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North Carolina released its preseason depth chart in late July, and the handful of changes that have occurred over the past three weeks is primarily due to the NCAA investigation. With defensive tackle Marvin Austin and wide receiver Greg Little's availability for the season still undetermined, the first-team locks have been relegated to the second unit for significant portions of training camp.
Expected starting defensive end Quinton Coples has assumed Austin's role on the interior of the defensive line, while backup defensive end Michael McAdoo has stepped into Coples' starting spot. On the other side of the ball, wide receivers Jhay Boyd and Dwight Jones have both filled in for Little during his time with the second string.
The Tar Heel theme this preseason has focused on building depth behind the starting lineup, and those efforts have apparently paid off 17 days into camp.
"Even though we think there's still some good competition at some of the positions, it's proven to us that if you stick a Brennan Williams in at right tackle for three or four possessions during the course of the game, he's going to perform and play well," Davis said.
In other words, there are no longer questions as to whether Williams or freshman left tackle James Hurst can do the job or not coming off the bench. Davis indicated that both players have earned the right to play by working hard and gaining the coaching staff's trust. Currently, the expectation is that UNC will have a seven-to-eight man rotation on the offensive line.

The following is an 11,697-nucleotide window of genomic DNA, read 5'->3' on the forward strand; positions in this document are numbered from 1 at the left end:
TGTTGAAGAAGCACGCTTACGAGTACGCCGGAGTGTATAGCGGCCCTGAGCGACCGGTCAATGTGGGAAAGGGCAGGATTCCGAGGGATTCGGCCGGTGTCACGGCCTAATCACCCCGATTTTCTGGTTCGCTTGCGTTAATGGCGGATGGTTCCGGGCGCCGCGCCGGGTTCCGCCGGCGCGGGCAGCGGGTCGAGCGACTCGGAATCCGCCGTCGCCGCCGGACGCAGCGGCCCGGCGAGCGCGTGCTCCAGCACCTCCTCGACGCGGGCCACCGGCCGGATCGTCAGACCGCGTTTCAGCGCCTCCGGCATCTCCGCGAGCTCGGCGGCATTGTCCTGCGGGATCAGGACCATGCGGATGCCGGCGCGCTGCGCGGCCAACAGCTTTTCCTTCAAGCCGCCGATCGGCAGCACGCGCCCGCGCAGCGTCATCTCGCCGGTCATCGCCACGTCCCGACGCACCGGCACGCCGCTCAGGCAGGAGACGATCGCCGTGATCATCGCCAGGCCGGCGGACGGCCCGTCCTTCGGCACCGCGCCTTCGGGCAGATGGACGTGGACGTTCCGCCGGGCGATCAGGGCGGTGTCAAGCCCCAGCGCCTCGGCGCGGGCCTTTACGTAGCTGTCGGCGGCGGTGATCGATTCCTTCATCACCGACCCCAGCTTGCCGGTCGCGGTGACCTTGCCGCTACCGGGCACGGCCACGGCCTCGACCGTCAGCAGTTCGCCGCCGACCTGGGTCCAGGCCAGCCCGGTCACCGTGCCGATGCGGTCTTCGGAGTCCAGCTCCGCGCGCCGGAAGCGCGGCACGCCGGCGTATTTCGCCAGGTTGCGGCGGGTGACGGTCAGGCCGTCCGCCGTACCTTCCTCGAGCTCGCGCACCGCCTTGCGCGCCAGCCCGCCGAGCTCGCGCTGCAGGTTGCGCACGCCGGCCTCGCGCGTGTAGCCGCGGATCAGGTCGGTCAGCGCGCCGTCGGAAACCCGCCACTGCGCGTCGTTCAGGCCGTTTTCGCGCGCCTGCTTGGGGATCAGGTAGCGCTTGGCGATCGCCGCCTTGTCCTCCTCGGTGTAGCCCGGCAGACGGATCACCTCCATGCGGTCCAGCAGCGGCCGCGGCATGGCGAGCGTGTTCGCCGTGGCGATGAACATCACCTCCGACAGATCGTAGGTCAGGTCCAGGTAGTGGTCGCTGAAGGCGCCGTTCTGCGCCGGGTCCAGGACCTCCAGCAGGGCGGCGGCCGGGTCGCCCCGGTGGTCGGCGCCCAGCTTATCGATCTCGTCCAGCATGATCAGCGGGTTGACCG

That quality starter-like depth extends beyond the big uglies up front.
"There's probably six or seven guys that we feel good about them going in the game," Davis said.
Running backs Ryan Houston and Johnny White factor into that equation, as well as McAdoo on the defensive line, and there's another player in the second line of defense that has turned vast potential into steady production.
"I think guys like Zach Brown, although he's playing behind Quan Sturdivant, he is a talented and gifted enough player that he needs to play in games," Davis said. "It will help Quan stay fresh and it will get him on the field."
Before the NCAA investigation took center stage this summer, the quarterback battle between fifth-year senior T.J. Yates and red-shirt freshman Bryn Renner garnered most of the media attention. But while the veteran incumbent has consistently maintained his lead over his highly-touted challenger, Renner's efforts in camp have included him in the mix of players that will likely see playing time this fall.
"Clearly, as I said the other day, T.J. Yates is still the starting quarterback," Davis said. "And I think that he's done a very, very good job. I think that Bryn has pushed him and Bryn has earned the respect… You might put Bryn Renner in the same category as you would Brennan Williams and some of those other guys – that it wouldn't be out of the realm of possibility that he could certainly play in the first game."
Regarding Renner, Davis indicated that the offensive coaching staff will not follow a set plan in determining the red-shirt freshman's potential playing time, but rather will let the flow of the game make that decision.
"Obviously, it would be nice to be able to have the opportunity to stick him in where there are comfortable situations," Davis said. "But none of us have a crystal ball. You don't have any idea how the health of the team is going to be [and] you don't know how games are going to unfold, so basically you just have to prepare the best that you can and if opportunities present themselves, you want to certainly give him those opportunities."
North Carolina shifted to its normal school week schedule with classes starting on Tuesday. Monday marked the first day that the Tar Heels devoted 75-80 percent of their practice time to LSU.